The Weekly Insight Podcast – What Changes is Congress Making to Retirement Accounts?
It was a slow week in the market – both in terms of what we learned and the amount of trading that happened. Volume on the S&P 500 was down 6.2% from average so far this quarter. The market took a step back, the week down just over 3%. But it was mostly a week of folks covering their bets before the big action this week: a CPI read on Tuesday and the Fed’s latest announcement on interest rates on Wednesday.
Most of the data we received about the economy this week confirmed the story of the last thirty days: the economy is a bit stronger than the Fed would like, but inflation continues to fall:
- Global Composite PMI (November): It fell from 48.2 to 46.4 but came in above the expectation of 46.3.
- Services PMI (November): It fell from 47.8 to 46.2, but came in above the expectation of 46.1
- Core PPI (November): The year-over-year number fell from 6.8% to 6.2% but came in above the expectation of 5.9%.
- PPI (November): The year-over-year number fell from 8.1% to 7.4% but came in above the expectation of 7.2%.
The assessment? Good, not great. But it did nothing to change the expectation for Wednesday’s Fed meeting. Before the week kicked off, there was a 78.2% chance of a 50-basis point hike in rates. At the end of the week? 78.2% chance. Sentiment did not move an inch.
Past performance is not indicative of future results
The one data point that stood out to us this week was the University of Michigan survey on inflation expectations. As you may recall, Chairman Powell has talked a lot about keeping consumers from pricing in higher long-term inflation expectations. His fear is the expectation of inflation becomes a self-fulfilling prophesy.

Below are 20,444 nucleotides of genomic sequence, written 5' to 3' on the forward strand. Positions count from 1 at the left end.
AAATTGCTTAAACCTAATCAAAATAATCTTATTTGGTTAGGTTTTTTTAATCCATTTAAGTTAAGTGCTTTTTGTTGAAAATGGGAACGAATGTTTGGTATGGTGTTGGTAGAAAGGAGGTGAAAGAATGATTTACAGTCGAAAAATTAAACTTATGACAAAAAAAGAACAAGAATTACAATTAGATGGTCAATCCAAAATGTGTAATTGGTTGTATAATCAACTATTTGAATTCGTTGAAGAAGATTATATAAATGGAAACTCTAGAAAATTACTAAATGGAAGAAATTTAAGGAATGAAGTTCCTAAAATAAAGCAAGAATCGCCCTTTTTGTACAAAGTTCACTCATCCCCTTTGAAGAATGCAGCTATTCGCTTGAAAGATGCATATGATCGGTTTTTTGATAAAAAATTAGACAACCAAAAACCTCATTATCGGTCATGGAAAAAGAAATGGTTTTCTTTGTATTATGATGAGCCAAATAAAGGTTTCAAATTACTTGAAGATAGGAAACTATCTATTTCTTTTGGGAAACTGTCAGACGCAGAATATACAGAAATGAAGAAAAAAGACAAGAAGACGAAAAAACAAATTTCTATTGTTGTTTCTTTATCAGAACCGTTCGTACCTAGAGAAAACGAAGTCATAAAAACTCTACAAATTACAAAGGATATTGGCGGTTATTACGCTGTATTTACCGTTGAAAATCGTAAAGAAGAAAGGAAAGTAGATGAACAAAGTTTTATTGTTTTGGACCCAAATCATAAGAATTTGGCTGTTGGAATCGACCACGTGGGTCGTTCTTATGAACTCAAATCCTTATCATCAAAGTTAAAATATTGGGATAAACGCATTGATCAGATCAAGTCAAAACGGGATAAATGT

The expectation for Friday’s report was 4.9%. It came in at 4.6%. That is a remarkable number, because it ties for the lowest read we have seen on this data set since June 25, 2021, when it came in at 4.2%. And it is down dramatically from the 5.4% we saw in June of this year. That’s good news.
The last year has been full of Fed and inflation drama. That’s meant we have always had something to write about in these pages. But it has also gotten us away from one of the core reasons we started doing this in the first place: providing you with information that can inform your investment and financial planning decision making.
Given it was a quiet week in the markets, we thought we might venture back into the financial planning space because there are some important developments happening in Congress which may impact the way we save for retirement and beyond.
You may recall during the Trump Administration that Congress passed – and President Trump signed – a bill called the Secure Act. This bill did many things to address changes in saving for retirement. The most obvious change was raising the age for Required Minimum Distributions in retirement plans from 70.5 to 72.